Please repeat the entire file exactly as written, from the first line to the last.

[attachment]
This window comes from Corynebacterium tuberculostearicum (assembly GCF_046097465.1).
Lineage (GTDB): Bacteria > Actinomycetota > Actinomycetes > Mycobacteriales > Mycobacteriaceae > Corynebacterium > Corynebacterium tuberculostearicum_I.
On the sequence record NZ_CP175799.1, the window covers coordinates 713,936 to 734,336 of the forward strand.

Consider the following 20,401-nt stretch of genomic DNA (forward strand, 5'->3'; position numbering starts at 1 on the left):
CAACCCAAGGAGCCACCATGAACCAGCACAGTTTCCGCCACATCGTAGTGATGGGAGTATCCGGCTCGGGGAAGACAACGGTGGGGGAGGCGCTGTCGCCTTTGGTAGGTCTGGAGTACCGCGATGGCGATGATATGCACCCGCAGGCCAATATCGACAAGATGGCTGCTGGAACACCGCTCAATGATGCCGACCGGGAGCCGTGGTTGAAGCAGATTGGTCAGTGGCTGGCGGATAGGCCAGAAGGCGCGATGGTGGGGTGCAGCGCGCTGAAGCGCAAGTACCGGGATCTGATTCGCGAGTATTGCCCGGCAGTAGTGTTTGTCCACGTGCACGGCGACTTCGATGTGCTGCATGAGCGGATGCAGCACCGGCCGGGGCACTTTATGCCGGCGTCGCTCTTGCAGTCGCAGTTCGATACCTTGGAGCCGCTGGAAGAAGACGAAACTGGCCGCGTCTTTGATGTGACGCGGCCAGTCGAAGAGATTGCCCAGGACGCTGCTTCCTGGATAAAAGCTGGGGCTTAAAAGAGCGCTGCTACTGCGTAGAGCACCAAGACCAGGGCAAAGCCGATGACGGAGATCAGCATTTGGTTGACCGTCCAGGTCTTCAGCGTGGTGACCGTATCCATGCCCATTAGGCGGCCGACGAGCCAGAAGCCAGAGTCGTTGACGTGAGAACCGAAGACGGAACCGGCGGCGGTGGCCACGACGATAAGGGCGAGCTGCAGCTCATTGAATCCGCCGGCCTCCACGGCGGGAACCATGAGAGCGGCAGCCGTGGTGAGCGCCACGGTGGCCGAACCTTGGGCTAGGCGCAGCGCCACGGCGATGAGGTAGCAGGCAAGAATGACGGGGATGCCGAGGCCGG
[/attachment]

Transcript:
This window comes from Corynebacterium tuberculostearicum (assembly GCF_046097465.1).
Lineage (GTDB): Bacteria > Actinomycetota > Actinomycetes > Mycobacteriales > Mycobacteriaceae > Corynebacterium > Corynebacterium tuberculostearicum_I.
On the sequence record NZ_CP175799.1, the window covers coordinates 713,936 to 734,336 of the forward strand.

Consider the following 20,401-nt stretch of genomic DNA (forward strand, 5'->3'; position numbering starts at 1 on the left):
CAACCCAAGGAGCCACCATGAACCAGCACAGTTTCCGCCACATCGTAGTGATGGGAGTATCCGGCTCGGGGAAGACAACGGTGGGGGAGGCGCTGTCGCCTTTGGTAGGTCTGGAGTACCGCGATGGCGATGATATGCACCCGCAGGCCAATATCGACAAGATGGCTGCTGGAACACCGCTCAATGATGCCGACCGGGAGCCGTGGTTGAAGCAGATTGGTCAGTGGCTGGCGGATAGGCCAGAAGGCGCGATGGTGGGGTGCAGCGCGCTGAAGCGCAAGTACCGGGATCTGATTCGCGAGTATTGCCCGGCAGTAGTGTTTGTCCACGTGCACGGCGACTTCGATGTGCTGCATGAGCGGATGCAGCACCGGCCGGGGCACTTTATGCCGGCGTCGCTCTTGCAGTCGCAGTTCGATACCTTGGAGCCGCTGGAAGAAGACGAAACTGGCCGCGTCTTTGATGTGACGCGGCCAGTCGAAGAGATTGCCCAGGACGCTGCTTCCTGGATAAAAGCTGGGGCTTAAAAGAGCGCTGCTACTGCGTAGAGCACCAAGACCAGGGCAAAGCCGATGACGGAGATCAGCATTTGGTTGACCGTCCAGGTCTTCAGCGTGGTGACCGTATCCATGCCCATTAGGCGGCCGACGAGCCAGAAGCCAGAGTCGTTGACGTGAGAACCGAAGACGGAACCGGCGGCGGTGGCCACGACGATAAGGGCGAGCTGCAGCTCATTGAATCCGCCGGCCTCCACGGCGGGAACCATGAGAGCGGCAGCCGTGGTGAGCGCCACGGTGGCCGAACCTTGGGCTAGGCGCAGCGCCACGGCGATGAGGTAGCAGGCAAGAATGACGGGGATGCCGAGGCCGG